In a way, that’s the same question blasted out by the Baba Yaga to the traveler in quest of the beloved: “Are you here because you wanna be or because ya haf’t’be?” While anyone awake vibrates in the question of destiny, the devil and other merchandisers specialize in sleeping spells, addictive sells, seductive lies, religious shells, workaholic half-truths, and bookoo distractions.
College is supposed to be the quintessential questing-ground for destiny; not surprisingly, then, any authentic campus abounds in sideshows going A (academics, animal house, athletics) through S (sex, slum dwelling) to Zzzz (sleeping-in and feel free to fill in your favorite seduction). Amid this circus, Good Stories offers a destiny-detector as we learn to discern signal from noise by recognizing when a story strikes a resonant chord. We call this attending to the point of resonance.
In our initial Good Story, we set sail on a Russian folktale with the youth on a fishing boat accompanied by a tutor. Often titled “The Maiden Tsar,” we call it “The Visit” because the story features a visitation from the beloved with an encounter that compels the journey. Of course, what is life but the journey? For destiny is more about direction than destination; it’s really about increasing integrity, becoming more true, more whole. (Thanks to Marion Woodman for elaborating on wholeness in relation to this story.)
But those are too many words, the philosophical kind that risk putting us back to sleep, or that might provoke a drink, a binge, a lifetime off the real path of attraction. Decoding destiny depends on stories more than abstractions because the stories, the true ones, have the nectar of the gods.
We just have to decant them. Decant: transfer from one container to another without disturbing the sediment. In other words, our bodies want/need the spirit from the bottle without dead words and without hangovers. From “The Visit” bottle, how do we engage the beloved and the firebird so our bodies are vitalized with the arousal of destiny? How do we, like the traveler, pass the want-to/have-to test and get rewarded with the ecstatic whirl on the firebird?
Not so fast. Let’s remember it’s the journey, not the destination. In Good Stories, our initial tasting of the swich liquor might simply offer relief. Let’s take time to appreciate that we’re not going crazy. In today’s world, we’re often told one thing when our bodies are crying something quite different; and that’s crazy-making. While our heads are stuffed with dead notions from mis-taught books and hegemonic organizations, our inner sense knows we’re in a quantum age.
This quantum swirl around uncertainty (Heisenberg), indeterminacy (Bohr), and about wave/particle and observer interaction might first appear disorienting; yet chances are our bodies can appreciate such concepts that acknowledge the turmoil our senses give us. The feel of uncertainty has an honesty and the quantum confirmation of it allows our meaning-making system to say, “Ahh. I’m not crazy. So how do I hold together contradiction, paradox, and constant change?” Quantum multiplicity sooths us when we know everything is changing, including our brain; it tells us that being perfectly clear is an illusion, if not a deception.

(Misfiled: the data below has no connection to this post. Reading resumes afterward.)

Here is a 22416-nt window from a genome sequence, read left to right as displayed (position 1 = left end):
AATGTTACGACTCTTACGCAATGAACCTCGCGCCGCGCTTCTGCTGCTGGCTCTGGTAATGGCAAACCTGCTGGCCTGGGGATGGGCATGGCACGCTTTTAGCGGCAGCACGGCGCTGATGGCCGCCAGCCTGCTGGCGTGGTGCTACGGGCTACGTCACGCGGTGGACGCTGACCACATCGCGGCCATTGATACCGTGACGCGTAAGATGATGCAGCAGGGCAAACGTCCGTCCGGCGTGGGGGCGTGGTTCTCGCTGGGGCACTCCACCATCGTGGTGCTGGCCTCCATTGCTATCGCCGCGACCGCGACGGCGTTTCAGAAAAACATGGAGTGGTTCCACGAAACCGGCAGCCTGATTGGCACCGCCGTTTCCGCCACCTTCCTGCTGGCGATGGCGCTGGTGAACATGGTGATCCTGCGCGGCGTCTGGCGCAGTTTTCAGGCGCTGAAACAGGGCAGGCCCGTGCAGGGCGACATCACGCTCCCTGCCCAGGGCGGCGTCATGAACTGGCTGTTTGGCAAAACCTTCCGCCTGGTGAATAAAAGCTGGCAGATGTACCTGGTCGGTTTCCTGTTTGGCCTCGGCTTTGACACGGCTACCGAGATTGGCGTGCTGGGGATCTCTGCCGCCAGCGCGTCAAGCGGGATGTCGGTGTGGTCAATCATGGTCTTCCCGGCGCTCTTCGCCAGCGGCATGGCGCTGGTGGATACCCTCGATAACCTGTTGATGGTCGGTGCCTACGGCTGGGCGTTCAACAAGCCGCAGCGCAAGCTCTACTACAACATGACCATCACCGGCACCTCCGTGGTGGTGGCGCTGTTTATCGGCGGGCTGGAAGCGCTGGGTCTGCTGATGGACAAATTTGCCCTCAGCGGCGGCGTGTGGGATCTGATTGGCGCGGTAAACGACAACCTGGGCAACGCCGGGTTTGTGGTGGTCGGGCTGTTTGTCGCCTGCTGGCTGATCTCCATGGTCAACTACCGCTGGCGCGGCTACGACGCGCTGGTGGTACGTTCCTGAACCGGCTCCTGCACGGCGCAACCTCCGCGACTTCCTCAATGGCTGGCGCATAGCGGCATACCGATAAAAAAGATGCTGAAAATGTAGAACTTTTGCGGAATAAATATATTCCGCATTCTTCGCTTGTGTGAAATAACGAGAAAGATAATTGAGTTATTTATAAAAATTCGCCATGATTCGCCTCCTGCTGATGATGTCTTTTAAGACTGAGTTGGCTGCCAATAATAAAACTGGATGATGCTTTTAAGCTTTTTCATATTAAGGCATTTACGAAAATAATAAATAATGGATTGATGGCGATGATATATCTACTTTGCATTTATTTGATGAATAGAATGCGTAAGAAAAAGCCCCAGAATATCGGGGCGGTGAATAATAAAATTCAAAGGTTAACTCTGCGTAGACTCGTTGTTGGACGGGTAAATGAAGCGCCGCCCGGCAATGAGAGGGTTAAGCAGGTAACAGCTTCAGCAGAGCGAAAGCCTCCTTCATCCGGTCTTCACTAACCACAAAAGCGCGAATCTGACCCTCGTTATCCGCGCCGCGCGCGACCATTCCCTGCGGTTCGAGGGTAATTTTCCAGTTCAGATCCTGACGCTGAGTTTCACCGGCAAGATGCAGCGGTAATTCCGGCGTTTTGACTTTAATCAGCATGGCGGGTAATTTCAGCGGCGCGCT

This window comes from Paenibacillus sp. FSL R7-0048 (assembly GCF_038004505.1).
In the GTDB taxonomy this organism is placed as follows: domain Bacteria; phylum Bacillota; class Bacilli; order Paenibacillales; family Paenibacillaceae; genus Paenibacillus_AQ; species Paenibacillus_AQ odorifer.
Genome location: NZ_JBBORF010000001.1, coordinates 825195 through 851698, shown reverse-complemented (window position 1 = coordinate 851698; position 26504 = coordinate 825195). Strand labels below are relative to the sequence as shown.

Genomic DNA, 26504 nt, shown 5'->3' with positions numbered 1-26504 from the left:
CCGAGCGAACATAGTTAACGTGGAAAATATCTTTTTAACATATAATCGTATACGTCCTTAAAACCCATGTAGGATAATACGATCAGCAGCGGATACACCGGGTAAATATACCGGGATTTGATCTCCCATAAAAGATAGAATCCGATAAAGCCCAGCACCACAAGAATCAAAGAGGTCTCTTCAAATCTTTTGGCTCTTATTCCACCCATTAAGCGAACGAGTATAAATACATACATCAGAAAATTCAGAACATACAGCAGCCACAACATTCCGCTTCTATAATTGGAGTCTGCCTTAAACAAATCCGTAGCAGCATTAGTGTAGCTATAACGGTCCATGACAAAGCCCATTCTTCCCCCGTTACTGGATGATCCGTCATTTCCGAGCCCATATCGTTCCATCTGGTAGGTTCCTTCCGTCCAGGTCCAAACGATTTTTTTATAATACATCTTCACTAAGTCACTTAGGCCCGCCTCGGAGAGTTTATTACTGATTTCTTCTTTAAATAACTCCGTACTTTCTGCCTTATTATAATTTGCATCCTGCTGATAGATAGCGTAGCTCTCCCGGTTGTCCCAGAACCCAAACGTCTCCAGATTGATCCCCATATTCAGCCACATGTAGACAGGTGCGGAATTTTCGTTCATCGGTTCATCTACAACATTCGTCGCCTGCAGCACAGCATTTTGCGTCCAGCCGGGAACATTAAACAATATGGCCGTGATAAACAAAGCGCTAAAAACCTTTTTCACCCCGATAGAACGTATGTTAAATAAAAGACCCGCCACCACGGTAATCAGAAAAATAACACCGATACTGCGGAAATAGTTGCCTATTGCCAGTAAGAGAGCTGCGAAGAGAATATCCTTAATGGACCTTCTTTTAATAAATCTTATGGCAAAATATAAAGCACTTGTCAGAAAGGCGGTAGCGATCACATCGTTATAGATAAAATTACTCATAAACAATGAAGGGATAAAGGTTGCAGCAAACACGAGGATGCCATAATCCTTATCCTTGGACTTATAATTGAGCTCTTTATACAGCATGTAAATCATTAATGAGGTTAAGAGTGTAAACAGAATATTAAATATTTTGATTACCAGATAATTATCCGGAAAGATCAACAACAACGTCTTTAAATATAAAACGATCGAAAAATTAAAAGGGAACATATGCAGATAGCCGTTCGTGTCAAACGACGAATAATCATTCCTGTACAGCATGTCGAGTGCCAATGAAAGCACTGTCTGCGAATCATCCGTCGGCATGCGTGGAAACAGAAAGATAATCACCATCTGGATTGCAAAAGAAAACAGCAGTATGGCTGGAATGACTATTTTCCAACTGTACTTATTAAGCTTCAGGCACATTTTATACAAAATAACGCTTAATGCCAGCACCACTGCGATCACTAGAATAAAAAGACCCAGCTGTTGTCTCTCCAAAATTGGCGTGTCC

We’re making sense of stories through multiplicity because they yield truth mainly when we work them on multiple tracks, when we connect archetypes with personal experience, when we bring together historical happenings with today and even engage the future. Quantum multiplicity is acknowledged in the coined term: timespacematter/ing. Yes, it’s easy to feel crazed; but with hard work/play involving stories we can connect with inner knowing and we can trust the resonant compass that’s implanted in our beings from birth or before. That’s destiny.
Baba Yaga demands us to respond to the question we’d rather avoid: “Wanderer, are you here because you want to be or because you have to be!” When we engage this question seriously and when we invoke the quantum gift of multiplicity, we are able to see it’s a trick question. As we articulate the miasma, this dispels the oppressive fog that we feel much of time, especially when we look into the deeper waters around destiny: What am I here for anyway? Which way am I going? Is that all there is? And the perennial one, if “God is Love,” how can there be so much suffering in the world?
In Good Stories we escape from being consumed by our wish for simple answers through serious play; and like the traveler, when the time is right, but not before, we have to blow our own horn, loudly and yet louder! So we get confirmed that we live in an age of multiplicity, necessitating “quantum” consciousness and navigable by quantum storytelling. Still, hearing their names doesn’t make it easy.
So when we think destiny: Do we get the pin in the neck putting us to sleep? Do we wield the sword that frees us from oppression? Do we soar on the firebird? Do we finally get to embrace the Beloved! Well, it doesn’t have to be that old way of testing with only-one-right-answer or you go to hell. When the trick questions come, let’s learn to take a good breath, say “YES&NO” and connect with resonant inner knowing?
Here’s what my horse sense tells us this week. Legacy’s message for us: If you’re going to dance with me, get in the flow. Because a horse has reaction time far faster than humans, we’ll need to live in the future. Slide on into that next step. In order to do this, we have to act in the perfection of the step we’re in. The one we just asked for is already happened/ing! And don’t forget the importance of follow-through. In that spirit of multiplicity, part of us also has to swirl out in the wake, streaming into the sunset. Horse power takes us into timespacematter/ing.